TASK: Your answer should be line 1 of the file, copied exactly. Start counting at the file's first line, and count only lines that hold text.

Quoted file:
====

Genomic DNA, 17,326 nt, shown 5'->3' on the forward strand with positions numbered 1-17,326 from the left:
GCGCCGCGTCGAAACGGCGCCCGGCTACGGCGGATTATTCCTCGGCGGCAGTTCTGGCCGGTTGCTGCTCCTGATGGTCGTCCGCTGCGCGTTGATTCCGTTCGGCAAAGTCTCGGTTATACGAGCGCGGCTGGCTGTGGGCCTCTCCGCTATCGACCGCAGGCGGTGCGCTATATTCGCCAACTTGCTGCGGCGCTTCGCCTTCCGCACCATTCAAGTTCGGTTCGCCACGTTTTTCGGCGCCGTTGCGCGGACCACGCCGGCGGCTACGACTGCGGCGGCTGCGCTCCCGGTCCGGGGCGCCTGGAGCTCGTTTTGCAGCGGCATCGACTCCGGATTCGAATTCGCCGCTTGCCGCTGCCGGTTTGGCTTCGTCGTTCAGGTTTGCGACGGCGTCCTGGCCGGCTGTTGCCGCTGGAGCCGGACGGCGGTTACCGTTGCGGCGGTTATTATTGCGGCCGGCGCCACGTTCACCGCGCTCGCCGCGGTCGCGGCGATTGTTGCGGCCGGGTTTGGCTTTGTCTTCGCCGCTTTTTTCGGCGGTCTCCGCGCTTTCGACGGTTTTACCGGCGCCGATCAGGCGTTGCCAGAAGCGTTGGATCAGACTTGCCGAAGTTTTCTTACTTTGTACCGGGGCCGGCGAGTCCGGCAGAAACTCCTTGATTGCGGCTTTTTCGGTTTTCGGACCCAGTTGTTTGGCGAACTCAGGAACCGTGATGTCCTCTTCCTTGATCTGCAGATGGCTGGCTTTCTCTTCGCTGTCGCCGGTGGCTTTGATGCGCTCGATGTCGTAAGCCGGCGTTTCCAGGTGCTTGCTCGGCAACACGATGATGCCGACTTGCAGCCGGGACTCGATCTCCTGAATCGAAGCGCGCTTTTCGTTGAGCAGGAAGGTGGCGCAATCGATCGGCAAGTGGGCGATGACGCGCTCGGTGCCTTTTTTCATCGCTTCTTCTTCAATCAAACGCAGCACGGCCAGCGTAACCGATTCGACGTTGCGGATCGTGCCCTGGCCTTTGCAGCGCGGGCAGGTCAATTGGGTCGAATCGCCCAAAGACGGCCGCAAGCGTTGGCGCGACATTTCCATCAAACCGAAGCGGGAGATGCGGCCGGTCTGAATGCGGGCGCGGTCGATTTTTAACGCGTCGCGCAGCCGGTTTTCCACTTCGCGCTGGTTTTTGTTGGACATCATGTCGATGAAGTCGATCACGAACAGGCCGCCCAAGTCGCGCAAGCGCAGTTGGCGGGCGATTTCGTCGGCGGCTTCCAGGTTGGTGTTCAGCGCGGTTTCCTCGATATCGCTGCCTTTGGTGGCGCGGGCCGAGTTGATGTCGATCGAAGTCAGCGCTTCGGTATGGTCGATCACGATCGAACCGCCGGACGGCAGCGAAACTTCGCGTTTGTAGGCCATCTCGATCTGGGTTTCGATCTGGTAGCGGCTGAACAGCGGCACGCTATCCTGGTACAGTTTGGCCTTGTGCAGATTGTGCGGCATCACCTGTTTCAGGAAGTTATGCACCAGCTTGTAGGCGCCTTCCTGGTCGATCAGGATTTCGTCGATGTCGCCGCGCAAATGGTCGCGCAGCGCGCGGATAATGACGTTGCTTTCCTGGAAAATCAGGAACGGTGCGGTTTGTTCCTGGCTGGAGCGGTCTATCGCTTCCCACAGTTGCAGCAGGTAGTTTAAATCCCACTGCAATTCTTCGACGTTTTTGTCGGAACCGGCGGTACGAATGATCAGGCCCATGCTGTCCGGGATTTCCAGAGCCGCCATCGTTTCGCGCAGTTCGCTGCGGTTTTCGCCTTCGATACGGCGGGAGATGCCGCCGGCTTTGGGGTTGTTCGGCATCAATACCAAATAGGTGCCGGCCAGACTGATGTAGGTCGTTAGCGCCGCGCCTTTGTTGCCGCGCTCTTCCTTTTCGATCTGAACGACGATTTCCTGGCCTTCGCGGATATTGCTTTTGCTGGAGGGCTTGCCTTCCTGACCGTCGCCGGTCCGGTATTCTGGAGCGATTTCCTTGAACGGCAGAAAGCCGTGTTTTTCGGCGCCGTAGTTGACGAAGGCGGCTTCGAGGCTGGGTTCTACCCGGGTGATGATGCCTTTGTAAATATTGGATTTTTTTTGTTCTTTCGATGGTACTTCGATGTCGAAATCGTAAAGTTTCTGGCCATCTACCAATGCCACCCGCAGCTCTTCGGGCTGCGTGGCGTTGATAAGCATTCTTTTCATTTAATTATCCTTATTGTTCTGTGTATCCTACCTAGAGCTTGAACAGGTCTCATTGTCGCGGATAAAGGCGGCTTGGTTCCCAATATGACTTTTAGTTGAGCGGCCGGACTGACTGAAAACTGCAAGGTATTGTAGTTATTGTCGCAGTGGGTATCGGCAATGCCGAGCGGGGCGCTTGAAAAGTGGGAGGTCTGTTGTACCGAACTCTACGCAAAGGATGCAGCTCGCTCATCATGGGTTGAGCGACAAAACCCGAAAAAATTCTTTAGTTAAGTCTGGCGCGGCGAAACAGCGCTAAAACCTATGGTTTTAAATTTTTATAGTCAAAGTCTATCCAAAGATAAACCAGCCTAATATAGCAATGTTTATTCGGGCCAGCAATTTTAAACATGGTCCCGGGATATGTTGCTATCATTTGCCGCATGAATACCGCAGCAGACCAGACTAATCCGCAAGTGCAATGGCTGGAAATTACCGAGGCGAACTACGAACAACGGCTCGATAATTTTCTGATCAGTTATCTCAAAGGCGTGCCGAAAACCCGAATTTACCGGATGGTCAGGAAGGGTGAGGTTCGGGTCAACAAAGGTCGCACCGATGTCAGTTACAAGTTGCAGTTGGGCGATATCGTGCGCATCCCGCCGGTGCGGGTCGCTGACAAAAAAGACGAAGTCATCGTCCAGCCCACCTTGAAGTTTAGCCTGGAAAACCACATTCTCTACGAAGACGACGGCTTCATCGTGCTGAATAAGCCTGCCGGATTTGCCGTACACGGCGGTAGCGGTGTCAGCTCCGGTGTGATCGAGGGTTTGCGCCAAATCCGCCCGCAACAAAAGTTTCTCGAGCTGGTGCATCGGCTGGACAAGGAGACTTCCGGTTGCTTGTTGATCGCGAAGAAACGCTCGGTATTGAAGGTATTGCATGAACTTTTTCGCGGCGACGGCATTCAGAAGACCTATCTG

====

Genomic DNA, 17,326 nt, shown 5'->3' on the forward strand with positions numbered 1-17,326 from the left: